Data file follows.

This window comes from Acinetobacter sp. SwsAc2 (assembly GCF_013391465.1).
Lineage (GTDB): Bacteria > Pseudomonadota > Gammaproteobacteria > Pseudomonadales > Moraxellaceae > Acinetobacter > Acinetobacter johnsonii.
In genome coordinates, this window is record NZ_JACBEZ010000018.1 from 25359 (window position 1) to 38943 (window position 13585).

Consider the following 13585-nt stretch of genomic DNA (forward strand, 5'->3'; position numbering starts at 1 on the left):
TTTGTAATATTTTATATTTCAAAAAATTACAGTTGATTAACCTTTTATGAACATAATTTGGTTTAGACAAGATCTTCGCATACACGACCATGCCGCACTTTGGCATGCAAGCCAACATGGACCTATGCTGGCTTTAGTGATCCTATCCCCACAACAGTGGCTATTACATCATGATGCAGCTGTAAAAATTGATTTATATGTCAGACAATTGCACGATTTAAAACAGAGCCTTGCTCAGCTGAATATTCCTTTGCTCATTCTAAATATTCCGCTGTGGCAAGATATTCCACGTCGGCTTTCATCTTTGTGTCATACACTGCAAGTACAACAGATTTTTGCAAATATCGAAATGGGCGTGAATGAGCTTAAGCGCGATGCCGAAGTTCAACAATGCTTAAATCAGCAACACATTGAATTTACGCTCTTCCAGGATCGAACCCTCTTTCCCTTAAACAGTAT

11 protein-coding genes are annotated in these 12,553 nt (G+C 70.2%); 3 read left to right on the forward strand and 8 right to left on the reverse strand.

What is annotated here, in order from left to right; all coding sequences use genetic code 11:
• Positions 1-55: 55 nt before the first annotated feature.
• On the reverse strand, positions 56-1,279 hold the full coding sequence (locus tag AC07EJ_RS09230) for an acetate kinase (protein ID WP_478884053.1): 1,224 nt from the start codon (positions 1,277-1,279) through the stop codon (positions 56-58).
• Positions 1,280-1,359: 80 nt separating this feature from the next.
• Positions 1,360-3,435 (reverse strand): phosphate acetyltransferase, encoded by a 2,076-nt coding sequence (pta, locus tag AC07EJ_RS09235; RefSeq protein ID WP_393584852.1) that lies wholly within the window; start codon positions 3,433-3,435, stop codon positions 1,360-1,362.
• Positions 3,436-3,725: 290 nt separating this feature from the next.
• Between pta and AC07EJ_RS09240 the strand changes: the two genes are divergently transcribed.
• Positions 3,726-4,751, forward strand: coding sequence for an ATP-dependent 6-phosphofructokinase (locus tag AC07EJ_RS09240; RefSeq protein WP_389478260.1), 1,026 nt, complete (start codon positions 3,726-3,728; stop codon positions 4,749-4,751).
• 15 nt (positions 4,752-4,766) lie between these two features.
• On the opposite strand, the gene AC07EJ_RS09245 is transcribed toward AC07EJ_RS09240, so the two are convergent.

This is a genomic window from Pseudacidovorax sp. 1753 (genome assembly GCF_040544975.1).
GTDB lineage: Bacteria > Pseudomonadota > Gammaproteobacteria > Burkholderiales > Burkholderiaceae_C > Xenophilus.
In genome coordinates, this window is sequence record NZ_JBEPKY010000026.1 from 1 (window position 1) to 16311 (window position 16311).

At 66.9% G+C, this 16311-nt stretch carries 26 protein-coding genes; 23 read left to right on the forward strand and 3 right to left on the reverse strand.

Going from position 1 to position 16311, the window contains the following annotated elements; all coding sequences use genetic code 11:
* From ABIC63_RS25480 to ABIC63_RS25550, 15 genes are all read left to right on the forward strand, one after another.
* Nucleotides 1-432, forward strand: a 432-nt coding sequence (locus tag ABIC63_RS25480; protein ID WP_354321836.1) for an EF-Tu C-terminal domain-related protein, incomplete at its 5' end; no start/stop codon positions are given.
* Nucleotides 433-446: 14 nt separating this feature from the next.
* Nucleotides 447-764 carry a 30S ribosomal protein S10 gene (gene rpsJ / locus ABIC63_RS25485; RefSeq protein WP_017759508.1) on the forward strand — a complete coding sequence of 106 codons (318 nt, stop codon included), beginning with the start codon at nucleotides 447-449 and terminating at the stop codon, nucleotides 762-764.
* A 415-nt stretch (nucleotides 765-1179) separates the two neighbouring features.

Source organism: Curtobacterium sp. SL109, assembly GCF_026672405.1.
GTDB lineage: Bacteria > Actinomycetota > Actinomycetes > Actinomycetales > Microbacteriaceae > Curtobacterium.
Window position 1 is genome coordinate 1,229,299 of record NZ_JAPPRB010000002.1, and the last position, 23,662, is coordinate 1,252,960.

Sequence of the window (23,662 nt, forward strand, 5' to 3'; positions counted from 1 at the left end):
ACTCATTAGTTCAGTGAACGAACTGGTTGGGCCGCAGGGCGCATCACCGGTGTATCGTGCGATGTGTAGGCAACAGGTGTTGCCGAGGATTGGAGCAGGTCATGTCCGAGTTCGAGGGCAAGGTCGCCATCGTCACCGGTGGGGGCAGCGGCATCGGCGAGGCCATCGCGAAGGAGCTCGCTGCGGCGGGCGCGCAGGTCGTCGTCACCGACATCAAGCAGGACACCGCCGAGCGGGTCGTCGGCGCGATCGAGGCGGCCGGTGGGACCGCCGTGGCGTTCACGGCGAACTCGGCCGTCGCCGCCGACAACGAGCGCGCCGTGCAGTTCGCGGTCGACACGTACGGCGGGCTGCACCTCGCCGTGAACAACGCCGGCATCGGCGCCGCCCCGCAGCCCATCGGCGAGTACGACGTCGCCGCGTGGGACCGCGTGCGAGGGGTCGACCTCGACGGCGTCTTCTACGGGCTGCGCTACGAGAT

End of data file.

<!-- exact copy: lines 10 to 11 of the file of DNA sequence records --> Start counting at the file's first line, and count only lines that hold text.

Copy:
• Positions 1,280-1,359: 80 nt separating this feature from the next.
• Positions 1,360-3,435 (reverse strand): phosphate acetyltransferase, encoded by a 2,076-nt coding sequence (pta, locus tag AC07EJ_RS09235; RefSeq protein ID WP_393584852.1) that lies wholly within the window; start codon positions 3,433-3,435, stop codon positions 1,360-1,362.